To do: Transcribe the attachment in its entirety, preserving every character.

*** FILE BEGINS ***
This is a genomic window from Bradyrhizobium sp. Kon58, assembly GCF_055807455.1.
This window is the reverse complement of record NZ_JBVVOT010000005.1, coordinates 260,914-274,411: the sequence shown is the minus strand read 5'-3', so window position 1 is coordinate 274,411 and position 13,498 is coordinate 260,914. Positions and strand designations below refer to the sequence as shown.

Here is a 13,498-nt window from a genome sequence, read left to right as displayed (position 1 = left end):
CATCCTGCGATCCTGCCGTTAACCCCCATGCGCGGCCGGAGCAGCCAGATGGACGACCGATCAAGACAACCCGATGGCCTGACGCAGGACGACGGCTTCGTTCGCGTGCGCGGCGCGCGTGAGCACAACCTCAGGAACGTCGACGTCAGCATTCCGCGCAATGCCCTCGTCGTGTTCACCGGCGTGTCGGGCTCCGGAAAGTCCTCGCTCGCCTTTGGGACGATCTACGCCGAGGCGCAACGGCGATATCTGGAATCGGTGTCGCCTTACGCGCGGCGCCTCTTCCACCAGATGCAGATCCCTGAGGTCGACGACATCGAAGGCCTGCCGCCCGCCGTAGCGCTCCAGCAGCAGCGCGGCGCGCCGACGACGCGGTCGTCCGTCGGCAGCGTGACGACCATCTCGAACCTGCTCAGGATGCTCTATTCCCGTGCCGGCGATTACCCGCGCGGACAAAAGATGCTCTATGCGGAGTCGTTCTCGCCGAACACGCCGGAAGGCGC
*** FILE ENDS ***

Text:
This is a genomic window from Bradyrhizobium sp. Kon58, assembly GCF_055807455.1.
This window is the reverse complement of record NZ_JBVVOT010000005.1, coordinates 260,914-274,411: the sequence shown is the minus strand read 5'-3', so window position 1 is coordinate 274,411 and position 13,498 is coordinate 260,914. Positions and strand designations below refer to the sequence as shown.

Here is a 13,498-nt window from a genome sequence, read left to right as displayed (position 1 = left end):
CATCCTGCGATCCTGCCGTTAACCCCCATGCGCGGCCGGAGCAGCCAGATGGACGACCGATCAAGACAACCCGATGGCCTGACGCAGGACGACGGCTTCGTTCGCGTGCGCGGCGCGCGTGAGCACAACCTCAGGAACGTCGACGTCAGCATTCCGCGCAATGCCCTCGTCGTGTTCACCGGCGTGTCGGGCTCCGGAAAGTCCTCGCTCGCCTTTGGGACGATCTACGCCGAGGCGCAACGGCGATATCTGGAATCGGTGTCGCCTTACGCGCGGCGCCTCTTCCACCAGATGCAGATCCCTGAGGTCGACGACATCGAAGGCCTGCCGCCCGCCGTAGCGCTCCAGCAGCAGCGCGGCGCGCCGACGACGCGGTCGTCCGTCGGCAGCGTGACGACCATCTCGAACCTGCTCAGGATGCTCTATTCCCGTGCCGGCGATTACCCGCGCGGACAAAAGATGCTCTATGCGGAGTCGTTCTCGCCGAACACGCCGGAAGGCGC